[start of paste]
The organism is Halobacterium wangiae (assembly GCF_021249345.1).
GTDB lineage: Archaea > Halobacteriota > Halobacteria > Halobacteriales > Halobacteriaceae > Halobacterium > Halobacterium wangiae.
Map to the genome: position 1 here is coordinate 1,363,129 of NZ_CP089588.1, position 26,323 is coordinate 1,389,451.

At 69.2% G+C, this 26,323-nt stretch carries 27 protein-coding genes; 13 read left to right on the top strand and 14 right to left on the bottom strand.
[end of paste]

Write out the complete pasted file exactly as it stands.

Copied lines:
The organism is Halobacterium wangiae (assembly GCF_021249345.1).
GTDB lineage: Archaea > Halobacteriota > Halobacteria > Halobacteriales > Halobacteriaceae > Halobacterium > Halobacterium wangiae.
Map to the genome: position 1 here is coordinate 1,363,129 of NZ_CP089588.1, position 26,323 is coordinate 1,389,451.

At 69.2% G+C, this 26,323-nt stretch carries 27 protein-coding genes; 13 read left to right on the top strand and 14 right to left on the bottom strand.